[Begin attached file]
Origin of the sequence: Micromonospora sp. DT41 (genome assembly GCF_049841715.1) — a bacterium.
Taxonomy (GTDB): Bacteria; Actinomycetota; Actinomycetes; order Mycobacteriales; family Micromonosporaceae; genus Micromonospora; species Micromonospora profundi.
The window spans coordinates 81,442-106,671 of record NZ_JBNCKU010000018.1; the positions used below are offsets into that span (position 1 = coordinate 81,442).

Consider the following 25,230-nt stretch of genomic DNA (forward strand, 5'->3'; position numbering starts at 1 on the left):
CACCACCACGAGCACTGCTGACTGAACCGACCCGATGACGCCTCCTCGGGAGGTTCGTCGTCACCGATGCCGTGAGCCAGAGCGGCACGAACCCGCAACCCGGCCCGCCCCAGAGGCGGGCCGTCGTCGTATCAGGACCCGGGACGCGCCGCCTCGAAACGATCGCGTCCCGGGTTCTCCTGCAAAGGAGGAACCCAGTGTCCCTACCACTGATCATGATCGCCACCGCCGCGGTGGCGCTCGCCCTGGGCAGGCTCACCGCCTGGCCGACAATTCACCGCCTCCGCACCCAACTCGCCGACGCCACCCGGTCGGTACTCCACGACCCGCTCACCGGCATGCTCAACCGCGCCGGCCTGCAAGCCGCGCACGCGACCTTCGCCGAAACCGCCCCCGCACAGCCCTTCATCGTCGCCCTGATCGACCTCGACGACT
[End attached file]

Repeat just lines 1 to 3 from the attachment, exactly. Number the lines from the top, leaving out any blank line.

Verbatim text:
Origin of the sequence: Micromonospora sp. DT41 (genome assembly GCF_049841715.1) — a bacterium.
Taxonomy (GTDB): Bacteria; Actinomycetota; Actinomycetes; order Mycobacteriales; family Micromonosporaceae; genus Micromonospora; species Micromonospora profundi.
The window spans coordinates 81,442-106,671 of record NZ_JBNCKU010000018.1; the positions used below are offsets into that span (position 1 = coordinate 81,442).